zaterdag 10 januari 2009

Some days ago I discovered ubiquity and I like it very much.
Because I use google define a lot, I wrote a very simple script for it.
You can find my script here: (I just changed the default google search script)

To use it, install the script, launch ubiquity and then just type gdefine [word], or type gdefine with a selected word and press enter. It's that simple :-)

I use this script all the time, so I hope it's useful for some of you! (there is already a define script but that uses but I don't like it as much as google define)

Other commands that I recommend: switching tabs (just type the name of the tab), tagging sites (tag [tag1 tag2 ...]), remember the milk commands (you can find it here), twitter

woensdag 3 december 2008

How I organize my gmail

Since I first started using gmail, I started using labels for everything. Every time I start a new project or subscribe to some mailing list I created a new label (mostly with a corresponding filter) without thinking too much about how I ordered them. At first this was no real problem, but after a while I had too much unordered labels. You can Imagine the clutter. The moment gmail introduced labs and with it, the quick links feature, I rejoiced. I started saving links for all my most used labels.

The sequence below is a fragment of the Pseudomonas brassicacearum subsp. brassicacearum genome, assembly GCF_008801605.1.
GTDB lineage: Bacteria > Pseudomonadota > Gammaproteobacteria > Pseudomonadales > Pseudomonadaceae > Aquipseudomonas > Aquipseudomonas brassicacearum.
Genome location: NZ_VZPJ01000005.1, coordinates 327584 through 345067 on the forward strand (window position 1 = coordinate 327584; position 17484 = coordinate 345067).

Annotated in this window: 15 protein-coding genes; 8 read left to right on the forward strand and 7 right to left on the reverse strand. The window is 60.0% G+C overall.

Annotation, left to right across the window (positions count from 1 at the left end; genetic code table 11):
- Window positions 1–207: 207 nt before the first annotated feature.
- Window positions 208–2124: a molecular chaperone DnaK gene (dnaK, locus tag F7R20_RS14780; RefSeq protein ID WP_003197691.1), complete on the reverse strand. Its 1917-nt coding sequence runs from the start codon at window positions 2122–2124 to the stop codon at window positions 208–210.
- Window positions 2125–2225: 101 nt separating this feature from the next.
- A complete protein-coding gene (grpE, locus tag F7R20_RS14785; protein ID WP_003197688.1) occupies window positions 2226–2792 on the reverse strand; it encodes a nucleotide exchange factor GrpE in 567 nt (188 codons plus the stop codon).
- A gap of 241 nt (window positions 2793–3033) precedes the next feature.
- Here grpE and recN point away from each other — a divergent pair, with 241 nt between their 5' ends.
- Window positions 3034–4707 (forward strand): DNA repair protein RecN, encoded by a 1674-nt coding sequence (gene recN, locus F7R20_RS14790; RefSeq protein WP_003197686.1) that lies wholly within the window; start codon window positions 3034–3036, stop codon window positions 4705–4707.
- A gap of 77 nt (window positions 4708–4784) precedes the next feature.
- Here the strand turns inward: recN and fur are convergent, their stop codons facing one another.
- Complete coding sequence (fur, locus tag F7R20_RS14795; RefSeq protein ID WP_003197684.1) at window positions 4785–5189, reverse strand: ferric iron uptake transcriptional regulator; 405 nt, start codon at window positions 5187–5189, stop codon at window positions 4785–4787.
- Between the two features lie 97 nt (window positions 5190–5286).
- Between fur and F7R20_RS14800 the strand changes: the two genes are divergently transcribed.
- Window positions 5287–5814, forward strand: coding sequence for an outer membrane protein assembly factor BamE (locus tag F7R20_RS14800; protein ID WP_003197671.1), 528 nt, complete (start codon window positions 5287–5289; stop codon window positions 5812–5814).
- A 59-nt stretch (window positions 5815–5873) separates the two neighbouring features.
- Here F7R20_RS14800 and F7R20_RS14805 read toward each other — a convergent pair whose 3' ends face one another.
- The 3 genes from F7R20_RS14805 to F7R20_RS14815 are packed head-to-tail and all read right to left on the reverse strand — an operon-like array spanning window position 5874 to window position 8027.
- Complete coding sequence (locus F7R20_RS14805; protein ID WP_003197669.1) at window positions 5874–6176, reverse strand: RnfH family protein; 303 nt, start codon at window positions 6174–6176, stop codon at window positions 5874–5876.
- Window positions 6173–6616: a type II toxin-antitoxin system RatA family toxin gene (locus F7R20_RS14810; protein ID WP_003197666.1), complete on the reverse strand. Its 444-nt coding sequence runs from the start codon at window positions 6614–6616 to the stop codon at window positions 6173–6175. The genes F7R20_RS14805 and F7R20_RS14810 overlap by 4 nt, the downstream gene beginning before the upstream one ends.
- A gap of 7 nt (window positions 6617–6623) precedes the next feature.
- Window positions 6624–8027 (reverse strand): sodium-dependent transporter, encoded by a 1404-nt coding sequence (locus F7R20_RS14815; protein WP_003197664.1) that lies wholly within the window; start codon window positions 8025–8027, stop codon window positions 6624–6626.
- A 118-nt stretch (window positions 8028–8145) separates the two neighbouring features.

But this was definitely no solution for the problem. So I recently decided it was time to think about a real solution.
I started reading blogs about how other people organize their mail. Soon I came to the conclusion that all those solutions are good in a certain way, but they didn't suffice for me.
So In this post I'll explain what I do want, how my labels look now and what gmail still lacks.

What do I want?

I want to organize my mail so that I don't need to spend much time organizing it (apart from spending quite a lot of time with this now). This means that I have to be able to quickly process and search mail.

The most important things are these:
  • I need to be able to access my most accessed labels fastest.